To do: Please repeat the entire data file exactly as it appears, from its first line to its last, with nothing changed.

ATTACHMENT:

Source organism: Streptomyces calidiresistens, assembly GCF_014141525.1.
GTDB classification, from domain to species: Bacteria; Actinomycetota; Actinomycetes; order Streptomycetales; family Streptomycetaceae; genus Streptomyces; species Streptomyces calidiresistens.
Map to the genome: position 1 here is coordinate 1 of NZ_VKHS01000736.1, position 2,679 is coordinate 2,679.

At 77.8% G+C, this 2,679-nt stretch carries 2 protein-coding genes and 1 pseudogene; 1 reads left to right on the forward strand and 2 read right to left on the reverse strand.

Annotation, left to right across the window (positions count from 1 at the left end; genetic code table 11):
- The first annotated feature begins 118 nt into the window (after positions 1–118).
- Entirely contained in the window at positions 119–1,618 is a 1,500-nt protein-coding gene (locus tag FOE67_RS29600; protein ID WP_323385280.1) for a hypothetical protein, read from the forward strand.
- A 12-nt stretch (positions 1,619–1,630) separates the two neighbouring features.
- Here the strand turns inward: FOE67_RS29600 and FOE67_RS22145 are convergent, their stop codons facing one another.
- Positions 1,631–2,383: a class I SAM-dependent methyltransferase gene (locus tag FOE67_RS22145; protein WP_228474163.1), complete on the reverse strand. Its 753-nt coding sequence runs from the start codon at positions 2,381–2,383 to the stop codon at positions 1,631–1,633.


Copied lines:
Source organism: Streptomyces calidiresistens, assembly GCF_014141525.1.
GTDB classification, from domain to species: Bacteria; Actinomycetota; Actinomycetes; order Streptomycetales; family Streptomycetaceae; genus Streptomyces; species Streptomyces calidiresistens.
Map to the genome: position 1 here is coordinate 1 of NZ_VKHS01000736.1, position 2,679 is coordinate 2,679.

At 77.8% G+C, this 2,679-nt stretch carries 2 protein-coding genes and 1 pseudogene; 1 reads left to right on the forward strand and 2 read right to left on the reverse strand.

Annotation, left to right across the window (positions count from 1 at the left end; genetic code table 11):
- The first annotated feature begins 118 nt into the window (after positions 1–118).
- Entirely contained in the window at positions 119–1,618 is a 1,500-nt protein-coding gene (locus tag FOE67_RS29600; protein ID WP_323385280.1) for a hypothetical protein, read from the forward strand.
- A 12-nt stretch (positions 1,619–1,630) separates the two neighbouring features.
- Here the strand turns inward: FOE67_RS29600 and FOE67_RS22145 are convergent, their stop codons facing one another.
- Positions 1,631–2,383: a class I SAM-dependent methyltransferase gene (locus tag FOE67_RS22145; protein WP_228474163.1), complete on the reverse strand. Its 753-nt coding sequence runs from the start codon at positions 2,381–2,383 to the stop codon at positions 1,631–1,633.